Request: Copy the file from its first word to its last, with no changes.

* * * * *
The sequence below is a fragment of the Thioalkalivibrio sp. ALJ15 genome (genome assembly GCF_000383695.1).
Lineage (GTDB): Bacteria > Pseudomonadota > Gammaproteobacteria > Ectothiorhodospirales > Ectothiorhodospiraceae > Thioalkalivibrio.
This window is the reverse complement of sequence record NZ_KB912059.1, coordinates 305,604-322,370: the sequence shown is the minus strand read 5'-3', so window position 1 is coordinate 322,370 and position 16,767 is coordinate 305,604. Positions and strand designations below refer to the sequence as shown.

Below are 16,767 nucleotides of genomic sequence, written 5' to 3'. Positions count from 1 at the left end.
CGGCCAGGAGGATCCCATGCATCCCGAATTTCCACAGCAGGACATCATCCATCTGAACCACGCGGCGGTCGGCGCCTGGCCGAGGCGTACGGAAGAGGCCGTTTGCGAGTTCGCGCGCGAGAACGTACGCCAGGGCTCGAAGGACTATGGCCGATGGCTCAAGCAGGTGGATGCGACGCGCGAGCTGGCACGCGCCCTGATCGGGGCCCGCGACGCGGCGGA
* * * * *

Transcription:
The sequence below is a fragment of the Thioalkalivibrio sp. ALJ15 genome (genome assembly GCF_000383695.1).
Lineage (GTDB): Bacteria > Pseudomonadota > Gammaproteobacteria > Ectothiorhodospirales > Ectothiorhodospiraceae > Thioalkalivibrio.
This window is the reverse complement of sequence record NZ_KB912059.1, coordinates 305,604-322,370: the sequence shown is the minus strand read 5'-3', so window position 1 is coordinate 322,370 and position 16,767 is coordinate 305,604. Positions and strand designations below refer to the sequence as shown.

Below are 16,767 nucleotides of genomic sequence, written 5' to 3'. Positions count from 1 at the left end.
CGGCCAGGAGGATCCCATGCATCCCGAATTTCCACAGCAGGACATCATCCATCTGAACCACGCGGCGGTCGGCGCCTGGCCGAGGCGTACGGAAGAGGCCGTTTGCGAGTTCGCGCGCGAGAACGTACGCCAGGGCTCGAAGGACTATGGCCGATGGCTCAAGCAGGTGGATGCGACGCGCGAGCTGGCACGCGCCCTGATCGGGGCCCGCGACGCGGCGGA